Arlene has been doing most of the work on our tiny house for the past couple weeks as I finished off school (my undergraduate degree). With that done, I'll be spending a great deal of time over the next few weeks on our project.
Today's post is about bolts. If you've been following us, you saw us work on the trailer and the floor a while back. If not, this link brings up the relevant posts:
At the time, I didn't take a picture (or a not a decent one) of the underside to show the bolts. There isn't much to see really. I just bolted through the decking into the floor frame (made of 2x4's) with 3 inch lag bolts. And as I mentioned in one of the earlier posts, since our floor frame is thicker towards the back of the trailer, I used longer bolts back there.
We also probably used more bolts than the plans called for. This was due to paranoia on my part. I kept having visions of loosing my house while on the road. In fact, all along I had planned to also bolt through the wall base board, through the floor, floor framing and connect it to the steel of the trailer. Otherwise, what we'd have is the floor frame bolted to the trailer decking, the floor nailed to the floor frame, and then the walls nailed (screwed, actually) to floor and floor frame. I wanted a direct connection from my walls to the steel of the trailer.
You can buy long, 1/2 inch think, threaded rods at most good hardware stores. I got 2 of them, with washers and nuts and a four small steel plates. Now our trailer is a utility trailer and has slots along the sides, front and back that are there so you could put 2x4s into them to make a wooden rail around the trailer. In the photo below, you can see two of these. One has my bolt through it, and the one further back does not.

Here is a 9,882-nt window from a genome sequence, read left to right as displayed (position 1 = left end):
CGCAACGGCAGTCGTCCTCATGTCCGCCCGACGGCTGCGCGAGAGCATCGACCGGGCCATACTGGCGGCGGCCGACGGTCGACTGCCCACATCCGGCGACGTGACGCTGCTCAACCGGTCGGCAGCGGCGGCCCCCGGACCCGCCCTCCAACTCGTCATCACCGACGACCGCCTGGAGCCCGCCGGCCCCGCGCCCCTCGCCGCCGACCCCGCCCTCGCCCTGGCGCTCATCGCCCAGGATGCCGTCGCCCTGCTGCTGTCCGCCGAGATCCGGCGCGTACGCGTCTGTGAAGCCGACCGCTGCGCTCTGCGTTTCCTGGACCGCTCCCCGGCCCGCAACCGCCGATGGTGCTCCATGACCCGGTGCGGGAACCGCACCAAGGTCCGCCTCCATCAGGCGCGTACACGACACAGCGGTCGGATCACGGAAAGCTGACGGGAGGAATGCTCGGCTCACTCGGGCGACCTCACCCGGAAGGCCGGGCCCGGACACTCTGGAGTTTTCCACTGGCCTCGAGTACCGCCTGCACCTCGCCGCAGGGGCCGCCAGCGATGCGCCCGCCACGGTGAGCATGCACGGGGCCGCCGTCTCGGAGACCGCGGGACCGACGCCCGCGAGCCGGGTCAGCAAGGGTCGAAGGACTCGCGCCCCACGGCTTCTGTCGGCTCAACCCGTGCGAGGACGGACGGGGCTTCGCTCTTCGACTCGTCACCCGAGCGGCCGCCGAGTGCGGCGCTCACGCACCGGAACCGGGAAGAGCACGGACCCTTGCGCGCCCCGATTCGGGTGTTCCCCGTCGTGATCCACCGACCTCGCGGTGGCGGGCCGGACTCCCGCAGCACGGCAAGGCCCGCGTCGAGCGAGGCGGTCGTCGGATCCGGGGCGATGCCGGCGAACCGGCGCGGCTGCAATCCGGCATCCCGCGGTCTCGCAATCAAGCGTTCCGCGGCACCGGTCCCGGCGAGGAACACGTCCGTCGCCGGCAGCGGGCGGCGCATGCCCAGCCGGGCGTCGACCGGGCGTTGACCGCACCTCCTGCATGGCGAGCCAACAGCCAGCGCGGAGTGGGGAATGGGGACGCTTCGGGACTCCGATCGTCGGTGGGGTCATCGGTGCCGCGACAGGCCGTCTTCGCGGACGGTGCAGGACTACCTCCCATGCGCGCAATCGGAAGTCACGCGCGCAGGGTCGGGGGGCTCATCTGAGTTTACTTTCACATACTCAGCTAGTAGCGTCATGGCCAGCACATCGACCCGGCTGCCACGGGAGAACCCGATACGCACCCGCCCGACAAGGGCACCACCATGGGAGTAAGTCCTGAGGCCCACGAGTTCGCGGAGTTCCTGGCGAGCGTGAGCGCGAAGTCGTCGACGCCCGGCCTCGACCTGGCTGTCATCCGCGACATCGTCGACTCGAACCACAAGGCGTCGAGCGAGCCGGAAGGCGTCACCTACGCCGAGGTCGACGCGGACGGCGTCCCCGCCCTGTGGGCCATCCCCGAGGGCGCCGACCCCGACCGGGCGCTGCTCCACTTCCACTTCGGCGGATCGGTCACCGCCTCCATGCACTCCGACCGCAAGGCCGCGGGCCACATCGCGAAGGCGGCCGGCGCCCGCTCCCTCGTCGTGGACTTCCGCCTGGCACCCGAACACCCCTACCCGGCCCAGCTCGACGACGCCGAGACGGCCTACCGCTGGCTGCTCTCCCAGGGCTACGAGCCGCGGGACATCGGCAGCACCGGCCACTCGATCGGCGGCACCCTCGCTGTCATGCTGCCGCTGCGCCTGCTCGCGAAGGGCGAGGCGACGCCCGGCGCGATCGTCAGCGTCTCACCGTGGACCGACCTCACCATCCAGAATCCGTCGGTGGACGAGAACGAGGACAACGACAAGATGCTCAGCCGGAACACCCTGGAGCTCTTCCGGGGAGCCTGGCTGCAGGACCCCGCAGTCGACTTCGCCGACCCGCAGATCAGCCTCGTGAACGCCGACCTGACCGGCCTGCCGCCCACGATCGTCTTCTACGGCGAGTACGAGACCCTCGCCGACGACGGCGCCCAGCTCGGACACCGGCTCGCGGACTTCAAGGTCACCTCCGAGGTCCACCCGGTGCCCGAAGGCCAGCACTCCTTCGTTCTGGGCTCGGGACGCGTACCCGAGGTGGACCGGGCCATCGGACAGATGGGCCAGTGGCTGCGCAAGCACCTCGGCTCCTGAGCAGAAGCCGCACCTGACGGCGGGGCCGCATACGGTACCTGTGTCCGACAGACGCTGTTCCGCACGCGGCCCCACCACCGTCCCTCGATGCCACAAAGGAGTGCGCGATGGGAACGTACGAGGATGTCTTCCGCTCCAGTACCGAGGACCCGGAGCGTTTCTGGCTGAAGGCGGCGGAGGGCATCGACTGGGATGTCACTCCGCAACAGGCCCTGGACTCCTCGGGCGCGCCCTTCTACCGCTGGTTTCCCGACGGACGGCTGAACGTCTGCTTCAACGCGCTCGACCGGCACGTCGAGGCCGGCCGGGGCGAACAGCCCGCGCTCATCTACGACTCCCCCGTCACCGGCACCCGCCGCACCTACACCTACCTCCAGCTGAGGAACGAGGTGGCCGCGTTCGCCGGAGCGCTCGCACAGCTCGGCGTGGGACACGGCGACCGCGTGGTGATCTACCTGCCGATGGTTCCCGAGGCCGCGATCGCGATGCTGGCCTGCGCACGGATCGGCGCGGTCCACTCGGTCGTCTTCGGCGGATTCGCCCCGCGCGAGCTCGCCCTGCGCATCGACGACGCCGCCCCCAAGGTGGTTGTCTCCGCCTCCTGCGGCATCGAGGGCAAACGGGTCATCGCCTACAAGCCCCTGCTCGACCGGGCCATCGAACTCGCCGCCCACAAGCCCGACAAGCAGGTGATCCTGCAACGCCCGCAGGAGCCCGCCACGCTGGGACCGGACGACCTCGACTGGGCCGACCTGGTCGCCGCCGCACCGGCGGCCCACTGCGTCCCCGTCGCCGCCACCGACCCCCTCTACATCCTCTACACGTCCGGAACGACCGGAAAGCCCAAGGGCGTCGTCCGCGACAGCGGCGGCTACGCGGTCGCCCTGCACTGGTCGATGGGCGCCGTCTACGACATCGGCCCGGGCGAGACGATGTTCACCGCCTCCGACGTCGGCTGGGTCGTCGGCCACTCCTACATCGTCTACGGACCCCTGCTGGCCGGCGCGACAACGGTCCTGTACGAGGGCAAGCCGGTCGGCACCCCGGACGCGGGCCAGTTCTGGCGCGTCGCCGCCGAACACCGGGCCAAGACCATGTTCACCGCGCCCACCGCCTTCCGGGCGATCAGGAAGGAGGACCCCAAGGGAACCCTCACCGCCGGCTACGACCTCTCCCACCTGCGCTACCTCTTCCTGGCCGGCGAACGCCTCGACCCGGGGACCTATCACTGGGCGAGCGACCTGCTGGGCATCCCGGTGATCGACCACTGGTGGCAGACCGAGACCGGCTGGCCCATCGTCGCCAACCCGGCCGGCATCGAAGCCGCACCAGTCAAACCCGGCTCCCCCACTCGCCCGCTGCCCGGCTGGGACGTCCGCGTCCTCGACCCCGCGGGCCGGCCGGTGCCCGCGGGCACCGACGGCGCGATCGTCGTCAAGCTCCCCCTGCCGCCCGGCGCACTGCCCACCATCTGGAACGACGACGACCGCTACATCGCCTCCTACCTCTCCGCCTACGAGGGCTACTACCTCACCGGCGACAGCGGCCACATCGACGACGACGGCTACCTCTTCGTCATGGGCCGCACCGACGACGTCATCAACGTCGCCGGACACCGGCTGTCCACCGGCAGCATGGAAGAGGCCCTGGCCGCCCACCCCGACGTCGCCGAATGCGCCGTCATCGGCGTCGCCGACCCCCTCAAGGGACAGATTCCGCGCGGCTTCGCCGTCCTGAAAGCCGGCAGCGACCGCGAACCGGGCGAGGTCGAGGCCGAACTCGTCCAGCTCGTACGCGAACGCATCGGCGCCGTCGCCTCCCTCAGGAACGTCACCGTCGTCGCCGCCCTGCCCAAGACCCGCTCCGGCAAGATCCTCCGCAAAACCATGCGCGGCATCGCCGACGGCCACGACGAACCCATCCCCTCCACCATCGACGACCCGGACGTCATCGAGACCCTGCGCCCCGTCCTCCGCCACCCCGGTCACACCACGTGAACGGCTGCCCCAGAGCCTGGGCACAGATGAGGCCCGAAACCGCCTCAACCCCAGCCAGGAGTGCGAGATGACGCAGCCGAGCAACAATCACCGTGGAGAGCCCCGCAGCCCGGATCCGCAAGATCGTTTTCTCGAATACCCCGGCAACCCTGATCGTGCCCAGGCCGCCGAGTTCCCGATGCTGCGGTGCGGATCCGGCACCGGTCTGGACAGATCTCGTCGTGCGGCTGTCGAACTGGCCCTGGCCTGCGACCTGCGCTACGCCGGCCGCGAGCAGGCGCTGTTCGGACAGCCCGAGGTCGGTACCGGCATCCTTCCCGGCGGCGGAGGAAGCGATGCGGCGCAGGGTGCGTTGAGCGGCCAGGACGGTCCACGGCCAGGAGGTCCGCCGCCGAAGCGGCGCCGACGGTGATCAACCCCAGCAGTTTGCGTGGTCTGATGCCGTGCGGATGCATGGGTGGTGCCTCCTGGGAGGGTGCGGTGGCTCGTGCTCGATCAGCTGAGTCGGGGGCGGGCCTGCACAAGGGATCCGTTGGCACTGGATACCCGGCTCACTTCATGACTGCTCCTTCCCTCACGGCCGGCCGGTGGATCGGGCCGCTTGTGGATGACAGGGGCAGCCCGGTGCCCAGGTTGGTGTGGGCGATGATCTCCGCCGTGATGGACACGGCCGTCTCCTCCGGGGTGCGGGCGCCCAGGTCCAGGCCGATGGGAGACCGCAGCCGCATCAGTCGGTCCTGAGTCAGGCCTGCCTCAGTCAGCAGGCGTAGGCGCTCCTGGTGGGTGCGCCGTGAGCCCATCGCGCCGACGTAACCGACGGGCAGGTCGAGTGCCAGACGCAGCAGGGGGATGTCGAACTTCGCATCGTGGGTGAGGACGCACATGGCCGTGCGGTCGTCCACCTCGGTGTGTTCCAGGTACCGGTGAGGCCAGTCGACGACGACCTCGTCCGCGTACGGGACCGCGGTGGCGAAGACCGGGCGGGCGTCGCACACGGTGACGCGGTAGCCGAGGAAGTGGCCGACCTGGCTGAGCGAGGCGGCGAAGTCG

The steel plate on the bottom (photo above) has a longish slot in it that allows you move the plate to best fit your application. I found this handy as not all of the holes ended up perfectly where I planned them.
And this brings me to holes and drills. Where the floor frame is thickest, there is a bit over 8 inches from the top of the wall frame base to the bottom of the floor frame. Add to that the depth of the 2x4-fence holder on the trailer and you have about 11 inches that is not perfectly vertical. So if you do this sort of thing, you have to be aware that there might be a slight angle you have to introduce. In this case, it was easiest to drill the hole from the bottom up, with a spotter watching the angle of my extra extra long 5/8's inch wood boar drill bit.
Finally, I cut a short 2x4 block, drilled a 3/4 inch hole in it (for wiggle room), and stuffed into the 2x4-fence holder. This made that bottom plate you see in the pic fit without moving around.
Now our walls are fully attached to the steel of the trailer and I'm feeling more secure.
Tomorrow: Theater for Young Children coming to Ballard Community Center - The popular Theater for Young Children is back in Ballard this week: they will be performing productions of Juan and Maria and Scaredy Squirrel on Wednesda...
6 hours ago